"This notion of desire in my work evolves from my interest in feminism, and the ways in which mainstream contemporary feminist resistance is often colonised and domesticated by capitalist pleasure and the Lacanian understanding of ‘jouissance’, as a traumatic force of agency that carries more pain than enjoyment or pleasure.
Within mainstream contemporary culture and advertising, feminism is often reduced to a philosophy of individual fulfilment by means of consumption rather than collective action and liberation, where there is a danger that feminism is being recuperated to become so de-politicised that it only pertains to the ability to consume what you desire, or influenced to desire, and buy merchandise branded with ironic empty “girl power” slogan-ism. There is a notion that our liberation can be bought, where co-operations appropriate, neutralise, gift wrap, and stick a bow on our own liberation to then market back to us. I portray this in my work by using food as a symbol for excess, indulgence and feminised consumerist consumption where we consume highly elaborate images vicariously, in an imagined state of deliciousness, as an unrealizable desire and almost as fetish. This commercial presence of food infers a certain position of exceptional privilege: having fulfilled its purpose as a requirement for biological survival, the question of food supply becomes a matter of recreation.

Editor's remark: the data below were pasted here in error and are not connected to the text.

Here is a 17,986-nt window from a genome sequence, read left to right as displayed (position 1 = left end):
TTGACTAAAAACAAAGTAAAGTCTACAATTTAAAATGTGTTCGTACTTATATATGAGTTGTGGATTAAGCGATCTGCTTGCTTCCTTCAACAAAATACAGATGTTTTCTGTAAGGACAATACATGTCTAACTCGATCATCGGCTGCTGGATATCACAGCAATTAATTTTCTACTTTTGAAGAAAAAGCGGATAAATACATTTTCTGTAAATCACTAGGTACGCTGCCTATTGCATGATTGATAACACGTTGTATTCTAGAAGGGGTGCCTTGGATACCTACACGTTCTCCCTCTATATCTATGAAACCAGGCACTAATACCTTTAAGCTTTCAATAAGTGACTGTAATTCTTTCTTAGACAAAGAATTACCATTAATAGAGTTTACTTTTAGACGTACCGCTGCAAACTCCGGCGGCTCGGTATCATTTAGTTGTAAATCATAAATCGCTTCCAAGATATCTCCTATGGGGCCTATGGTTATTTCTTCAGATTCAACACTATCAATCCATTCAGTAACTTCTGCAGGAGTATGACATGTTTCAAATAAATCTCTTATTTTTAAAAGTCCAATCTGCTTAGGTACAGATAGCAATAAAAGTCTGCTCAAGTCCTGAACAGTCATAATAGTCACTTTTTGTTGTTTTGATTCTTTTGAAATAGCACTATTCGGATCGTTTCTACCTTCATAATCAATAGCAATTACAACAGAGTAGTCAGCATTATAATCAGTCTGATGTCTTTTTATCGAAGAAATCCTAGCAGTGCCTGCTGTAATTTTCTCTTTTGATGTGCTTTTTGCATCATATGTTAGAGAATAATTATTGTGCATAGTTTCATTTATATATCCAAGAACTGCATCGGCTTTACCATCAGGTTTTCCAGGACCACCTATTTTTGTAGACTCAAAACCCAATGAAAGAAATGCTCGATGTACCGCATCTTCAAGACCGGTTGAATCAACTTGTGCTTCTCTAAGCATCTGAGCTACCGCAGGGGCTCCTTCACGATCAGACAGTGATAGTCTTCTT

In order for my work to function as a critique of this phenomenon I adopt it’s commercial visual language and then attempt to subvert it and momentarily defer consumer gratification by utilising Julia Kristeva’s state of abjection as an apparatus to intervene within consumption practises, aiming to evoke a sense of repulsion in the viewer and further, a curdling of desire and disgust. The state of abjection being, a physical sensation of stomach-churning aversion or repulsion when encountered with something abject, which momentarily fractures our normal lives, shaking us out of a normal understanding of society; our identity, the moral, social and political order. This understanding is reflected in my work through the imagery of food being contaminated, leaking, oozing and transgressing borders. As well as the understanding that often what is regarded as dirt is, 'matter out of place'."